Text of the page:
Passion: Love and a Bit of a Rant

Monday Morning Musings

“Just another love story, that’s what they would claim.
Another simple love story – aren’t all of them the same?”

“Loving you is not a choice, it’s who I am.”

–Stephen Sondheim, Passion

On Saturday, we saw Passion, a musical by Stephen Sondheim that explores what it means to love and be loved. What is romantic love? What is passion? What is obsession? How and why do dreams and desires change? These are questions that Sondheim explores in the story of the nineteenth-century Italian army officer Giorgio who is having an affair with a married woman, Clara. The show opens with the lovers in bed singing of their happiness, but then Giorgio reveals that he has received a transfer to a remote military outpost. Shortly after his arrival there, Giorgio learns of Fosca, his commanding officer’s sister whose place is set at the table, but who seldom appears there. Before long, Fosca, declares her love to Giorgio, a man she barely knows. In fact Fosca, who suffers from a vague and debilitating illness, is obsessed with Giorgio. This production at the Arden Theater in Philadelphia had a cast with wonderful voices, but it also featured a great set and lighting design: Clara was lovely and beguiling in pink-hued gowns, and bathed in golden sunshine whenever the shutters in their Milan hotel room were opened. (The lovers could only meet in the afternoon because of her husband.) Clara loves Giorgio, but perhaps her love is a diversion from her humdrum life. Fosca appears in drab gowns with the gray and dreary view of the outpost in the background. Fosca suffers from a disease of the mind and spirit, as well as her physical ailments. Or perhaps they are all one and the same. They consume her, and her obsession consumes Giorgio.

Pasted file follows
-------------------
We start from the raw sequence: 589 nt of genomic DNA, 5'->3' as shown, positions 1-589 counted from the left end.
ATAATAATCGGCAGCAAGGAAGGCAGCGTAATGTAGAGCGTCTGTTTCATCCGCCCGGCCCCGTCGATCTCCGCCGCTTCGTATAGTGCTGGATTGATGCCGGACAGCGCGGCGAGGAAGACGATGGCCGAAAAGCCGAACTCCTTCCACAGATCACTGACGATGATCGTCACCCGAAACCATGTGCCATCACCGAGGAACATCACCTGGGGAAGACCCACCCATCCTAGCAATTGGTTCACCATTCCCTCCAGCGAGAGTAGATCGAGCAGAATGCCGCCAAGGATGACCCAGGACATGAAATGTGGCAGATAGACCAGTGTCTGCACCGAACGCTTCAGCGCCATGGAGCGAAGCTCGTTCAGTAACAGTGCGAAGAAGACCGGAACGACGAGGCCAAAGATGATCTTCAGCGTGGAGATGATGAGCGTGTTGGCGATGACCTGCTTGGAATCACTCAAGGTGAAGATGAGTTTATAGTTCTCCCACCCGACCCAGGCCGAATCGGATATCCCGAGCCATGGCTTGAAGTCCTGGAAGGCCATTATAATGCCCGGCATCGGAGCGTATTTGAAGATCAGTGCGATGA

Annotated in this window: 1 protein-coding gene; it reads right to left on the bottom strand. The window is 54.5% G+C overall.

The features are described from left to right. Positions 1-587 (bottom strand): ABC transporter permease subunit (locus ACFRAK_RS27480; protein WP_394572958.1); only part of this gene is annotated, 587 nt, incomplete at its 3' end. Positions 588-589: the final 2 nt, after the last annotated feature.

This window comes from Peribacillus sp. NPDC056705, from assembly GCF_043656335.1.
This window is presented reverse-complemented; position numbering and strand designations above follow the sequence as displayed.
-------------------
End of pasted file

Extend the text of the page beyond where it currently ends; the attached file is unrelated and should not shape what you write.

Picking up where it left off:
The show is based on the novel Fosca, by Ignio Ugo Tarchetti. Tarchetti was dying of tuberculosis–also called consumption–as he wrote the book, which was inspired by events in his own life. The book was turned into a movie, Passione d’Amore (1983).

What does passion mean? Passion is an intense feeling. Long ago it was associated with pain and suffering, as in the passion of Christ, or the suffering endured by martyrs who were tortured for their beliefs. Passion is often seen as an emotion that is barely controllable because of its intensity. People are often depicted as crazed with passion. Passionate love then can be both good and bad. One can have a passion for a cause that is admirable, or that becomes obsessive.

I’ve been thinking about all this because of events in the news. There is a couple in Australia, Nick and Sarah Jensen, who have vowed to divorce if a gay marriage law is passed there. (See this article.) They are entitled to their beliefs, but I don’t understand how the marriages of same sex couples affect their own union at all. And just as a matter of logic, I don’t understand why if they reject the state’s definition of marriage—if the law passes—they then believe the state has the power to grant them a divorce. I guess it’s passion, and not logic that is in play here.